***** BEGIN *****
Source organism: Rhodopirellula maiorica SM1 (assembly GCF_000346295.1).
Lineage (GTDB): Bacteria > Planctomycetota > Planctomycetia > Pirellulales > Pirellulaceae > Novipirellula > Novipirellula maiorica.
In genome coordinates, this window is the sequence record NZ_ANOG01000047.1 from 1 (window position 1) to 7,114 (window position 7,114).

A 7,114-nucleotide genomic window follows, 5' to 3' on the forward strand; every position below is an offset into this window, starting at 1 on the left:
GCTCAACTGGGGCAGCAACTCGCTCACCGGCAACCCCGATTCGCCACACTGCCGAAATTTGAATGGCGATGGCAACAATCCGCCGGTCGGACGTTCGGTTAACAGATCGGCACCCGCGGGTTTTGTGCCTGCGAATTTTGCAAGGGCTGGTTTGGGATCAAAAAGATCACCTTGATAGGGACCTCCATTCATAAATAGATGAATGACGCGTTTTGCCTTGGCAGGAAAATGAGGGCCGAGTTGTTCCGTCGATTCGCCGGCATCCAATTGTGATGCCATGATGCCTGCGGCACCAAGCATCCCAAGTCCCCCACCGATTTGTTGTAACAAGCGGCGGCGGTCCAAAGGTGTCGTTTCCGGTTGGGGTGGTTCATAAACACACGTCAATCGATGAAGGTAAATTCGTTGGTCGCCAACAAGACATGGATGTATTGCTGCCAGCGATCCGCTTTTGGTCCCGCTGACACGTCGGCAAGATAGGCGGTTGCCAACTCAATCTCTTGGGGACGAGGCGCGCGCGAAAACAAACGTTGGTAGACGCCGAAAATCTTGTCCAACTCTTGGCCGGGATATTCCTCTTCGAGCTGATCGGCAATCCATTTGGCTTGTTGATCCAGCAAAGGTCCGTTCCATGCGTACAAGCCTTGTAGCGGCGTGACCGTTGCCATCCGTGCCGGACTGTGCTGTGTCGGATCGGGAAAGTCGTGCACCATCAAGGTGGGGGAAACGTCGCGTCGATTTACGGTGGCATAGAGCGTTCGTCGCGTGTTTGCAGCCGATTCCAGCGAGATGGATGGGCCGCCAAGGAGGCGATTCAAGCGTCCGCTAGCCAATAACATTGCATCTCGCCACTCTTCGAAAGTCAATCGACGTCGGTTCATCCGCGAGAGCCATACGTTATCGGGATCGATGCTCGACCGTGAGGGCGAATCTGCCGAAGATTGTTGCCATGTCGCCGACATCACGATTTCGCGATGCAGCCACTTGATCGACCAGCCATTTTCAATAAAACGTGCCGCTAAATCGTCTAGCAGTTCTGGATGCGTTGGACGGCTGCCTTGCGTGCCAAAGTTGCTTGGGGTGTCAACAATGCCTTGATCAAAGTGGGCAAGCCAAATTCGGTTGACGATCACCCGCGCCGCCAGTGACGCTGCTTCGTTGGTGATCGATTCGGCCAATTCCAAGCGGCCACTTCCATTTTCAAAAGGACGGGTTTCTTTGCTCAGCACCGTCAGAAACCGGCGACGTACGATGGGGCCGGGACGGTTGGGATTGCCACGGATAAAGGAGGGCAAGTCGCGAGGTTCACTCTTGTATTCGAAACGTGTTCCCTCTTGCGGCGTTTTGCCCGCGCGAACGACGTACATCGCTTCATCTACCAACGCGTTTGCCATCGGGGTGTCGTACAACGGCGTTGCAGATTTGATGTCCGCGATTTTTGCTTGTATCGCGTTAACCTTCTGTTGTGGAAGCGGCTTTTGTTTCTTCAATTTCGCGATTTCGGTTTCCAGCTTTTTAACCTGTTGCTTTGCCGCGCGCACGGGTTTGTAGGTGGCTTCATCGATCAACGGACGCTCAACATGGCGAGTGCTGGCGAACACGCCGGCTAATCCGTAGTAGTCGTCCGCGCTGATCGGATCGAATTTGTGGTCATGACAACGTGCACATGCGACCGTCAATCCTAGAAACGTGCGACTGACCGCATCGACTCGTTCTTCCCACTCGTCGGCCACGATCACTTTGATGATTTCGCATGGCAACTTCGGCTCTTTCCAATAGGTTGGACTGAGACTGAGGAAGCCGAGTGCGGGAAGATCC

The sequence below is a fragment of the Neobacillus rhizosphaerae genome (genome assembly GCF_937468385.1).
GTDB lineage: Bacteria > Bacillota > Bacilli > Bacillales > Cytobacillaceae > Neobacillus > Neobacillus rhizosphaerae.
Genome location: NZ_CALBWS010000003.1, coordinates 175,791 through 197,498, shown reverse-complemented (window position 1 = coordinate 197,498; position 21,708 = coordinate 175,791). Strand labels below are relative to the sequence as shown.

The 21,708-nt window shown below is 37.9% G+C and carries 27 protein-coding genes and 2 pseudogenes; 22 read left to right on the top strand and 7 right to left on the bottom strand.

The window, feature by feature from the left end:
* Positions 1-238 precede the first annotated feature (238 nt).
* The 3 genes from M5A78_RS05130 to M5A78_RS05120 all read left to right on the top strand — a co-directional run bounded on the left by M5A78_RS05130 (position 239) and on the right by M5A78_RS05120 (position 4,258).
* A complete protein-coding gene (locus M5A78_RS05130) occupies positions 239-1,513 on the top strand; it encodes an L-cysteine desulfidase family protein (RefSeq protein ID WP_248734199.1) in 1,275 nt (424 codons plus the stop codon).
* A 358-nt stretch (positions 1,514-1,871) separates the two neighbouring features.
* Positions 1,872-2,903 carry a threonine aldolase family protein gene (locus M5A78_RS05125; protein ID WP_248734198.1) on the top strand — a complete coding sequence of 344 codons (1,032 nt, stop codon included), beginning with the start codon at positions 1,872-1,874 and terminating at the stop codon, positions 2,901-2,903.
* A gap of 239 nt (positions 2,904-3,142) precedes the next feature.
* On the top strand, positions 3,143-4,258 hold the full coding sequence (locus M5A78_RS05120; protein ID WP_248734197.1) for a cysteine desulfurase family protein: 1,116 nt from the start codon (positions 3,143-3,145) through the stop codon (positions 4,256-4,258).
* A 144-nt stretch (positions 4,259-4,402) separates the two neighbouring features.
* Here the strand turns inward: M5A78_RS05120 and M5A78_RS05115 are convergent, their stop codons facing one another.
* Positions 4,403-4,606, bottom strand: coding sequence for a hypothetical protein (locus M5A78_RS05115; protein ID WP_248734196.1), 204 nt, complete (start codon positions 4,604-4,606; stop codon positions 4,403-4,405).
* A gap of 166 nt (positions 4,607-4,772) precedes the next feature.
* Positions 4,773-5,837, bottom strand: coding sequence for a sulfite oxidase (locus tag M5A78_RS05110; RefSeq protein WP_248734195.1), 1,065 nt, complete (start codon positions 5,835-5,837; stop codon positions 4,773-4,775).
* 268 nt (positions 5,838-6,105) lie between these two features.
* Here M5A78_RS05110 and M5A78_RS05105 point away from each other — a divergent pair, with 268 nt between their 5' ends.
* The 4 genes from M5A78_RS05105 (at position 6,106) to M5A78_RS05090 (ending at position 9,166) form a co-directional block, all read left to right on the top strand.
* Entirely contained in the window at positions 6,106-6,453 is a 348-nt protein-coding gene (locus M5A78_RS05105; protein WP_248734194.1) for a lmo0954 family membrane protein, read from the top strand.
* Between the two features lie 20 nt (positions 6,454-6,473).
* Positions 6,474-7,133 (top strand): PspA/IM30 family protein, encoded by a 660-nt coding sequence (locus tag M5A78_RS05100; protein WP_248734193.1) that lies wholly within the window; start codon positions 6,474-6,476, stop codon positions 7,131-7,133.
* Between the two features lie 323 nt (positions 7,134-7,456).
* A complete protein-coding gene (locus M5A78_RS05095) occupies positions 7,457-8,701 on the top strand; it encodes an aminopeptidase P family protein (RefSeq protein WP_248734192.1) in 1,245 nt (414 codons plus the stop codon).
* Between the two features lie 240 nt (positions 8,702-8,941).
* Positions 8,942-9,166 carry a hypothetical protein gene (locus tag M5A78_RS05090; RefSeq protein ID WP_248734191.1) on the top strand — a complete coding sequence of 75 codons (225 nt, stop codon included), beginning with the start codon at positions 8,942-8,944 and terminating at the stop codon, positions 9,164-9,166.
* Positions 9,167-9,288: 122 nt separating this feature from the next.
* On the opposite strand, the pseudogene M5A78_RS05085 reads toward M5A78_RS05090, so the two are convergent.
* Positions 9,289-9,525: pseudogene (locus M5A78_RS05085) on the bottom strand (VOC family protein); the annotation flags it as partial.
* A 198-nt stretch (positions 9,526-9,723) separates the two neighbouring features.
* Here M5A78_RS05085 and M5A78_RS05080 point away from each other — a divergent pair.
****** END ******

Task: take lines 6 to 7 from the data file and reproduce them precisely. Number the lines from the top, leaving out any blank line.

The sequence below is a fragment of the Neobacillus rhizosphaerae genome (genome assembly GCF_937468385.1).
GTDB lineage: Bacteria > Bacillota > Bacilli > Bacillales > Cytobacillaceae > Neobacillus > Neobacillus rhizosphaerae.